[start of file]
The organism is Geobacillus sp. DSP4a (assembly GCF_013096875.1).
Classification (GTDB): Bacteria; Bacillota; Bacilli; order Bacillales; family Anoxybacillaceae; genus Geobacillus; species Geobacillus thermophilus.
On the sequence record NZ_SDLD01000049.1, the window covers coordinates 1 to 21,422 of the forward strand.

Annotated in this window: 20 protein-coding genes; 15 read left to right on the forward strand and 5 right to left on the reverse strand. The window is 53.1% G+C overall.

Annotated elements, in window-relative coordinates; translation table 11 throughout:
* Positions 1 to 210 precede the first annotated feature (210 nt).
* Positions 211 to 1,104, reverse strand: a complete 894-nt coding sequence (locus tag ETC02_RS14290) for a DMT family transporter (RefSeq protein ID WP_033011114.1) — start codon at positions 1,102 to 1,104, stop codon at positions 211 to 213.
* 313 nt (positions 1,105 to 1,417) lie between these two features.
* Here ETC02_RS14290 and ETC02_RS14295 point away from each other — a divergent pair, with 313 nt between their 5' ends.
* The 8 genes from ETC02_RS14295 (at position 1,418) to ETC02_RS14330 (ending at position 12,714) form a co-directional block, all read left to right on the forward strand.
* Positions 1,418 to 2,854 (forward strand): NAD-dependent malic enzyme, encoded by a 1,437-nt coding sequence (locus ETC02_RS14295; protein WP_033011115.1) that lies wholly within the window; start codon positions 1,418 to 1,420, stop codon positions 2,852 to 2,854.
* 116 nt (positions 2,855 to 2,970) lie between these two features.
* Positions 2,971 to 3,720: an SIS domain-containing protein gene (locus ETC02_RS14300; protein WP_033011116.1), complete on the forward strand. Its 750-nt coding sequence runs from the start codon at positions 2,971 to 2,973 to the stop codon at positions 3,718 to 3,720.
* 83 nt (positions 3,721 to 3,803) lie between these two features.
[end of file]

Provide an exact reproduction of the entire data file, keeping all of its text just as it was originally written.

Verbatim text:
The organism is Geobacillus sp. DSP4a (assembly GCF_013096875.1).
Classification (GTDB): Bacteria; Bacillota; Bacilli; order Bacillales; family Anoxybacillaceae; genus Geobacillus; species Geobacillus thermophilus.
On the sequence record NZ_SDLD01000049.1, the window covers coordinates 1 to 21,422 of the forward strand.

Annotated in this window: 20 protein-coding genes; 15 read left to right on the forward strand and 5 right to left on the reverse strand. The window is 53.1% G+C overall.

Annotated elements, in window-relative coordinates; translation table 11 throughout:
* Positions 1 to 210 precede the first annotated feature (210 nt).
* Positions 211 to 1,104, reverse strand: a complete 894-nt coding sequence (locus tag ETC02_RS14290) for a DMT family transporter (RefSeq protein ID WP_033011114.1) — start codon at positions 1,102 to 1,104, stop codon at positions 211 to 213.
* 313 nt (positions 1,105 to 1,417) lie between these two features.
* Here ETC02_RS14290 and ETC02_RS14295 point away from each other — a divergent pair, with 313 nt between their 5' ends.
* The 8 genes from ETC02_RS14295 (at position 1,418) to ETC02_RS14330 (ending at position 12,714) form a co-directional block, all read left to right on the forward strand.
* Positions 1,418 to 2,854 (forward strand): NAD-dependent malic enzyme, encoded by a 1,437-nt coding sequence (locus ETC02_RS14295; protein WP_033011115.1) that lies wholly within the window; start codon positions 1,418 to 1,420, stop codon positions 2,852 to 2,854.
* 116 nt (positions 2,855 to 2,970) lie between these two features.
* Positions 2,971 to 3,720: an SIS domain-containing protein gene (locus ETC02_RS14300; protein WP_033011116.1), complete on the forward strand. Its 750-nt coding sequence runs from the start codon at positions 2,971 to 2,973 to the stop codon at positions 3,718 to 3,720.
* 83 nt (positions 3,721 to 3,803) lie between these two features.